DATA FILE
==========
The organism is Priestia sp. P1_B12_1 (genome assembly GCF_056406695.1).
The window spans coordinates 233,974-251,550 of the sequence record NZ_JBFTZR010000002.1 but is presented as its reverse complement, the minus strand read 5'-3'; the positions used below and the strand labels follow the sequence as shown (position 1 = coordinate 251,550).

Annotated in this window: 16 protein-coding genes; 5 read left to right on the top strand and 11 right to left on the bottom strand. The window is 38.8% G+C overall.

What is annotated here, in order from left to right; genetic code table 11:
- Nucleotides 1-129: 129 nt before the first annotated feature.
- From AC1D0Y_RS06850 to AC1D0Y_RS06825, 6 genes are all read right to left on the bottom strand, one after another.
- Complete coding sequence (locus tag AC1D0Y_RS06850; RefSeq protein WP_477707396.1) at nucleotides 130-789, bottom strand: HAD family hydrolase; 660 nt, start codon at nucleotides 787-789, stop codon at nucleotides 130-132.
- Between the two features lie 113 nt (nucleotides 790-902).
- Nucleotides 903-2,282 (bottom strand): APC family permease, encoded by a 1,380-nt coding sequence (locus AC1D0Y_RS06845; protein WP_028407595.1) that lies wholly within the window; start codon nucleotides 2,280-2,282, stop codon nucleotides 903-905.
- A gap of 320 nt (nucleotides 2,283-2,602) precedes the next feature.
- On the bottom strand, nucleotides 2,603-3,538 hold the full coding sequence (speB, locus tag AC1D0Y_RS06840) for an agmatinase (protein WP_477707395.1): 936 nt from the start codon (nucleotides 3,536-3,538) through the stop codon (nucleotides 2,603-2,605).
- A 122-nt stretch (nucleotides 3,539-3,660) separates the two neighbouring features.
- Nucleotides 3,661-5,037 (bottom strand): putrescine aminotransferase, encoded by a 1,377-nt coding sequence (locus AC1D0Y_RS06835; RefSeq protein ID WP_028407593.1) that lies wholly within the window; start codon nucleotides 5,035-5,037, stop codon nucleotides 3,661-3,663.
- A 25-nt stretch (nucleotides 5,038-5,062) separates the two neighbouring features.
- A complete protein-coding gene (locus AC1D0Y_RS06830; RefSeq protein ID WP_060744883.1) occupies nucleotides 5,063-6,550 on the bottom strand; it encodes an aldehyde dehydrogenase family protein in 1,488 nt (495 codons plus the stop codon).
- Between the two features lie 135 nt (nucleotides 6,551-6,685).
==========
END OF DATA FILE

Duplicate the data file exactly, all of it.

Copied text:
The organism is Priestia sp. P1_B12_1 (genome assembly GCF_056406695.1).
The window spans coordinates 233,974-251,550 of the sequence record NZ_JBFTZR010000002.1 but is presented as its reverse complement, the minus strand read 5'-3'; the positions used below and the strand labels follow the sequence as shown (position 1 = coordinate 251,550).

Annotated in this window: 16 protein-coding genes; 5 read left to right on the top strand and 11 right to left on the bottom strand. The window is 38.8% G+C overall.

What is annotated here, in order from left to right; genetic code table 11:
- Nucleotides 1-129: 129 nt before the first annotated feature.
- From AC1D0Y_RS06850 to AC1D0Y_RS06825, 6 genes are all read right to left on the bottom strand, one after another.
- Complete coding sequence (locus tag AC1D0Y_RS06850; RefSeq protein WP_477707396.1) at nucleotides 130-789, bottom strand: HAD family hydrolase; 660 nt, start codon at nucleotides 787-789, stop codon at nucleotides 130-132.
- Between the two features lie 113 nt (nucleotides 790-902).
- Nucleotides 903-2,282 (bottom strand): APC family permease, encoded by a 1,380-nt coding sequence (locus AC1D0Y_RS06845; protein WP_028407595.1) that lies wholly within the window; start codon nucleotides 2,280-2,282, stop codon nucleotides 903-905.
- A gap of 320 nt (nucleotides 2,283-2,602) precedes the next feature.
- On the bottom strand, nucleotides 2,603-3,538 hold the full coding sequence (speB, locus tag AC1D0Y_RS06840) for an agmatinase (protein WP_477707395.1): 936 nt from the start codon (nucleotides 3,536-3,538) through the stop codon (nucleotides 2,603-2,605).
- A 122-nt stretch (nucleotides 3,539-3,660) separates the two neighbouring features.
- Nucleotides 3,661-5,037 (bottom strand): putrescine aminotransferase, encoded by a 1,377-nt coding sequence (locus AC1D0Y_RS06835; RefSeq protein ID WP_028407593.1) that lies wholly within the window; start codon nucleotides 5,035-5,037, stop codon nucleotides 3,661-3,663.
- A 25-nt stretch (nucleotides 5,038-5,062) separates the two neighbouring features.
- A complete protein-coding gene (locus AC1D0Y_RS06830; RefSeq protein ID WP_060744883.1) occupies nucleotides 5,063-6,550 on the bottom strand; it encodes an aldehyde dehydrogenase family protein in 1,488 nt (495 codons plus the stop codon).
- Between the two features lie 135 nt (nucleotides 6,551-6,685).